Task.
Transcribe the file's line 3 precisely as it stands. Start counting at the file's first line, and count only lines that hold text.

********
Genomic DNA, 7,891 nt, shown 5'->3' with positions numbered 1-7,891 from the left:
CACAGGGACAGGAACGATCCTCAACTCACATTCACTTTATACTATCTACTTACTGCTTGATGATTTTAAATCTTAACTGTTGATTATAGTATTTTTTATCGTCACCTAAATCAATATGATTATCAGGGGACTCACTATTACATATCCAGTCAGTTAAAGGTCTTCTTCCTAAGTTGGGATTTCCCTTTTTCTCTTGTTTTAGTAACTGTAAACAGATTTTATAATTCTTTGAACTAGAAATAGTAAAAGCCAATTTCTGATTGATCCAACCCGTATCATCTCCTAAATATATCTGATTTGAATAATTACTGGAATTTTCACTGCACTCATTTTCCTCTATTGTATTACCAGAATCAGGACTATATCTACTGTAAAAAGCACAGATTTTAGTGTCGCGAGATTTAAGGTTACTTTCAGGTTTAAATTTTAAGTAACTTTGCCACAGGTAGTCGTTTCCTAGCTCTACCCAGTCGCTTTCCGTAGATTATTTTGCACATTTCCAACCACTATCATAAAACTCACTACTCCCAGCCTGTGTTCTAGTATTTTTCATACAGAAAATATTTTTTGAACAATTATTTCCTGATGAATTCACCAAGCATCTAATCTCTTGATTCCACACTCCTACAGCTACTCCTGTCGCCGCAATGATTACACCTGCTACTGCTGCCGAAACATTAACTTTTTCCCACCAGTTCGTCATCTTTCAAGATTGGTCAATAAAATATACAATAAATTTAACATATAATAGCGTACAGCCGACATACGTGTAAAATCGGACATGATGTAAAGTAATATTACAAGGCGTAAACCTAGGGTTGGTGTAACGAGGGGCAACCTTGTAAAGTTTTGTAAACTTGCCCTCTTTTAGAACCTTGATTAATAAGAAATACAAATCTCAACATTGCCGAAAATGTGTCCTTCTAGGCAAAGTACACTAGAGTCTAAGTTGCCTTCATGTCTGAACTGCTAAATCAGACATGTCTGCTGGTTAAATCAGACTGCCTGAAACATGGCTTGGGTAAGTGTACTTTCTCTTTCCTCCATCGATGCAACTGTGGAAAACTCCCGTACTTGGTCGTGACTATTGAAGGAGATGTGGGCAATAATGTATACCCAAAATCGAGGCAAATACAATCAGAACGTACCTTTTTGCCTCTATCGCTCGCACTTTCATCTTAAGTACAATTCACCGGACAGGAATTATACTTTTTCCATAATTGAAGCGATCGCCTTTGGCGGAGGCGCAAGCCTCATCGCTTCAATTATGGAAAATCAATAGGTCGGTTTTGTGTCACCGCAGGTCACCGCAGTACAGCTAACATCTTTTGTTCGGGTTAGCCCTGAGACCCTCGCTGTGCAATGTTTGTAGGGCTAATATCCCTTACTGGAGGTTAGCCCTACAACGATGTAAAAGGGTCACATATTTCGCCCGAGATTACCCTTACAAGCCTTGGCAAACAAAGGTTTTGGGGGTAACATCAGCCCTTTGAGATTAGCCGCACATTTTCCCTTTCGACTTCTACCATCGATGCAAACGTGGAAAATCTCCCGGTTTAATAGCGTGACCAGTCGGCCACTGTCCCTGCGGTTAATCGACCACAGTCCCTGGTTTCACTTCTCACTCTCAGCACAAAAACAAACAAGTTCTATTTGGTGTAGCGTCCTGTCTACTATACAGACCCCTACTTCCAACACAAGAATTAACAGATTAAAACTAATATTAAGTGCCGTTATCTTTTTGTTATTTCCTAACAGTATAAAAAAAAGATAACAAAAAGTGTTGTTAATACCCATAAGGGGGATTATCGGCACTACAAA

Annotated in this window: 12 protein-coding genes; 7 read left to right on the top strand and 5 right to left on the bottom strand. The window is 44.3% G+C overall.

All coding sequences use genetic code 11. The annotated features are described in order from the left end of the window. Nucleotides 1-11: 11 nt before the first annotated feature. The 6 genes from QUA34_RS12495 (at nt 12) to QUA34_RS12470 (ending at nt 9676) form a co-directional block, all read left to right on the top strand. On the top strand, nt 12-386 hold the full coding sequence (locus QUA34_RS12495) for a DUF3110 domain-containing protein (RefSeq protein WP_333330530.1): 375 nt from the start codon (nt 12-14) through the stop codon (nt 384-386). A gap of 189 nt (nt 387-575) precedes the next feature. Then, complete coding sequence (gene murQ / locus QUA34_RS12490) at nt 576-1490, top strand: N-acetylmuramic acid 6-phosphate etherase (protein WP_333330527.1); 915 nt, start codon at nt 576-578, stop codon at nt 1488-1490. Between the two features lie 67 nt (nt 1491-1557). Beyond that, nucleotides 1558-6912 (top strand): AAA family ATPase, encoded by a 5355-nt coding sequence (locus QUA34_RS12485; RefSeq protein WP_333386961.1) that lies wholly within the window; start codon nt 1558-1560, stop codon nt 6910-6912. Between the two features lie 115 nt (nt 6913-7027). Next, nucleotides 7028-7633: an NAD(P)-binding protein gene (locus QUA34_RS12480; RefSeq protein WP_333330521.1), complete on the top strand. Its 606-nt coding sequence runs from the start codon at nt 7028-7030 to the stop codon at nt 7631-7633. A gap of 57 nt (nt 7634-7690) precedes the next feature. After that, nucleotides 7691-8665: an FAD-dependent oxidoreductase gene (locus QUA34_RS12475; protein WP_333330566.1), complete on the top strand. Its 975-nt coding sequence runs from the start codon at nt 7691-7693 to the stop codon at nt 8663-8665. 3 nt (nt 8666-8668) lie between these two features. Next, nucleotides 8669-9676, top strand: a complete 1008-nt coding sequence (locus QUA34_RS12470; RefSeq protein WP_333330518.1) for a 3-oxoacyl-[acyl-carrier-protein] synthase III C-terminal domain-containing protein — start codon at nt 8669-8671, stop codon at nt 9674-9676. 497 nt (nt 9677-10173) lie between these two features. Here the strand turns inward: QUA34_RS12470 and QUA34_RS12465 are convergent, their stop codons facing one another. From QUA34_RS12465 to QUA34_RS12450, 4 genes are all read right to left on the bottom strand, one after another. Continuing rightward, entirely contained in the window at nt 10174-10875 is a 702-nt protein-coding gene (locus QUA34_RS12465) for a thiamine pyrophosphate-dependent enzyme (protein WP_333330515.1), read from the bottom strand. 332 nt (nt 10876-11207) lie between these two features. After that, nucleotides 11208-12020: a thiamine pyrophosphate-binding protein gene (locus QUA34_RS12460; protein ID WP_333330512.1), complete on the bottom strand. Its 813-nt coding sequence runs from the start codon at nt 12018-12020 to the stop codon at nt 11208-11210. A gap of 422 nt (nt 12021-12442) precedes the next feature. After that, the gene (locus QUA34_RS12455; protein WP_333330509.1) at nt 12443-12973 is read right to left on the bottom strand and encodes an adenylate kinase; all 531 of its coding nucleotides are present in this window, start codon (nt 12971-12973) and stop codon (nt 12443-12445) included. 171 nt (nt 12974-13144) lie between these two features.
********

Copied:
Annotated in this window: 12 protein-coding genes; 7 read left to right on the top strand and 5 right to left on the bottom strand. The window is 44.3% G+C overall.